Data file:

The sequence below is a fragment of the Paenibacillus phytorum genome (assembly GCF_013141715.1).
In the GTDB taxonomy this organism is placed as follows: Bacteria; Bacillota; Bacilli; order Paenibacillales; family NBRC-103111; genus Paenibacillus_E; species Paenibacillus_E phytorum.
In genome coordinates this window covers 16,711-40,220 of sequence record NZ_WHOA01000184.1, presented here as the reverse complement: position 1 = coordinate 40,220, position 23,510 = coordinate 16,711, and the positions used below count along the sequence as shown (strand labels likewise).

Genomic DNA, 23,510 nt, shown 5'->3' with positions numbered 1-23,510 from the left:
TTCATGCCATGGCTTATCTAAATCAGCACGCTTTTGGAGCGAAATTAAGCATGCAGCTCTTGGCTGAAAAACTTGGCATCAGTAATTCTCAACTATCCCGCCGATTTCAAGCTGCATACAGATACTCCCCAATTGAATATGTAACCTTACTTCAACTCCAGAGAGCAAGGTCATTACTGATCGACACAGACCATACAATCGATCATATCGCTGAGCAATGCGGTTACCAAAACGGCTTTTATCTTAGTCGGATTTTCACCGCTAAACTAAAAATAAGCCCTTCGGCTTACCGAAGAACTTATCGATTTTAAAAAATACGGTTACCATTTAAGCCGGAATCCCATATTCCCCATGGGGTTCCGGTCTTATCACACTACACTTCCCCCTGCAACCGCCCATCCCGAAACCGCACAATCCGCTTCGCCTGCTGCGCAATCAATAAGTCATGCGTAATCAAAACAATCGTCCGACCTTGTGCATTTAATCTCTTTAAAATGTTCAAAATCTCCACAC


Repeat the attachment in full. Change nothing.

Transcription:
The sequence below is a fragment of the Paenibacillus phytorum genome (assembly GCF_013141715.1).
In the GTDB taxonomy this organism is placed as follows: Bacteria; Bacillota; Bacilli; order Paenibacillales; family NBRC-103111; genus Paenibacillus_E; species Paenibacillus_E phytorum.
In genome coordinates this window covers 16,711-40,220 of sequence record NZ_WHOA01000184.1, presented here as the reverse complement: position 1 = coordinate 40,220, position 23,510 = coordinate 16,711, and the positions used below count along the sequence as shown (strand labels likewise).

Genomic DNA, 23,510 nt, shown 5'->3' with positions numbered 1-23,510 from the left:
TTCATGCCATGGCTTATCTAAATCAGCACGCTTTTGGAGCGAAATTAAGCATGCAGCTCTTGGCTGAAAAACTTGGCATCAGTAATTCTCAACTATCCCGCCGATTTCAAGCTGCATACAGATACTCCCCAATTGAATATGTAACCTTACTTCAACTCCAGAGAGCAAGGTCATTACTGATCGACACAGACCATACAATCGATCATATCGCTGAGCAATGCGGTTACCAAAACGGCTTTTATCTTAGTCGGATTTTCACCGCTAAACTAAAAATAAGCCCTTCGGCTTACCGAAGAACTTATCGATTTTAAAAAATACGGTTACCATTTAAGCCGGAATCCCATATTCCCCATGGGGTTCCGGTCTTATCACACTACACTTCCCCCTGCAACCGCCCATCCCGAAACCGCACAATCCGCTTCGCCTGCTGCGCAATCAATAAGTCATGCGTAATCAAAACAATCGTCCGACCTTGTGCATTTAATCTCTTTAAAATGTTCAAAATCTCCACAC